Independent research on the academic benefits of the Advanced Placement English Language and Composition course indicates that not all students receive academic benefits from participating in the course. In a study with a sample size of over 90,000, the authors found that students who took the AP English Language and Composition course did not receive any increase in academic achievement unless they also prepared for and took the AP test. The authors controlled for over 70 intervening variables and found that AP students who took and passed the English Composition and Literature exam had ACT scores that were points higher than non-AP students or AP English students who did not take their course's AP test.  This led the authors to state that AP participation "... is not beneficial to students who merely enroll in the courses ..."  :p. 414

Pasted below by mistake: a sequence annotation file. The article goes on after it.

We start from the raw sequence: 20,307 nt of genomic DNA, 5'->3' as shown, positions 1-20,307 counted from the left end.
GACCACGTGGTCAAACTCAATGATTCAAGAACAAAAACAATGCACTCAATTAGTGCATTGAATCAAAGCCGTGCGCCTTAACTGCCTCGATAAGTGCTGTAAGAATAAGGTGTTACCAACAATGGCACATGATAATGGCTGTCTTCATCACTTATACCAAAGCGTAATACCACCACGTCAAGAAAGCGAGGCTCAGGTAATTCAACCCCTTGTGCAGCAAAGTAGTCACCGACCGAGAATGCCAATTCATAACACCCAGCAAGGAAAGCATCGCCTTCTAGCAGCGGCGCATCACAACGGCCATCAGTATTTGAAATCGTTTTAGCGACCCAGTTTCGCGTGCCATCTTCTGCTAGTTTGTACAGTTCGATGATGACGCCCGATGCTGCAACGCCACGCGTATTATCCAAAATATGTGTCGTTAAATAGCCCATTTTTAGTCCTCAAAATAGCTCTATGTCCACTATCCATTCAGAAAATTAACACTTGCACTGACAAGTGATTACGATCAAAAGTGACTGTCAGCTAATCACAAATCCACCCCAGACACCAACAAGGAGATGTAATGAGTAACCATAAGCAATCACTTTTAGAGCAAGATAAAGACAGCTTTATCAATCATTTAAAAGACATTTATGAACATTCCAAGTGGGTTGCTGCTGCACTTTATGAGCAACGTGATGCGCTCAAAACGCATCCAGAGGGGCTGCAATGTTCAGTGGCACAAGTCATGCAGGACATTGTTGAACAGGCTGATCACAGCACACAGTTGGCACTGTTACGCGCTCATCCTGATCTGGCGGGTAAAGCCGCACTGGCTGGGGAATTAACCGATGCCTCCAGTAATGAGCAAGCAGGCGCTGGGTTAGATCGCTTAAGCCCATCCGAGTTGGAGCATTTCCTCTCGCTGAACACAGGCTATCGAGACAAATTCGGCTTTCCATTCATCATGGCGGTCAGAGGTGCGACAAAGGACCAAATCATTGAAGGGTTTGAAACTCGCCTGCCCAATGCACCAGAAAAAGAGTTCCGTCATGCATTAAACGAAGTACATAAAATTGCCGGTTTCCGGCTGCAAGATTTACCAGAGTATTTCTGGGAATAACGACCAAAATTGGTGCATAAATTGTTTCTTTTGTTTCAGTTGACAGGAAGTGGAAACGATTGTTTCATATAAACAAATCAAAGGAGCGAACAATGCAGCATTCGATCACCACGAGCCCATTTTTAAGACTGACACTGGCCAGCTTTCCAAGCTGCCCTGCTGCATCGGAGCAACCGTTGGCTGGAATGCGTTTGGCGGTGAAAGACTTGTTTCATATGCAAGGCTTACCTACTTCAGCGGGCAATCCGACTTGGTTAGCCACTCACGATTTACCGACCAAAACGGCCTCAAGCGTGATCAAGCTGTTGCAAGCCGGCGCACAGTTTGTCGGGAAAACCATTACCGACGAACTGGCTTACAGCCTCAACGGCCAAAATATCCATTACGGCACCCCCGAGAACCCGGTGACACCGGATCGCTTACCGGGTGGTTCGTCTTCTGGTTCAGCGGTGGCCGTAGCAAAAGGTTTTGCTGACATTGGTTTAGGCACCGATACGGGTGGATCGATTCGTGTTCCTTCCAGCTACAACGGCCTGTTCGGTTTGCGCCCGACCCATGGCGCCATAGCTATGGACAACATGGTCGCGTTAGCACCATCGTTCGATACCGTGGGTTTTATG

Several states use Advanced Placement data for accountability purposes, and . News and World Report use data on Advanced Placement course offerings and participation to rank high schools.  However, studies of local school districts  and the United States as a whole  show that increasing AP participation does not increase the overall academic achievement or school quality at the group (., high school, racial/ethnic group, nation) level. This led one researcher to state, "Clearly, offering AP alone will not magically turn a failing school into a successful one."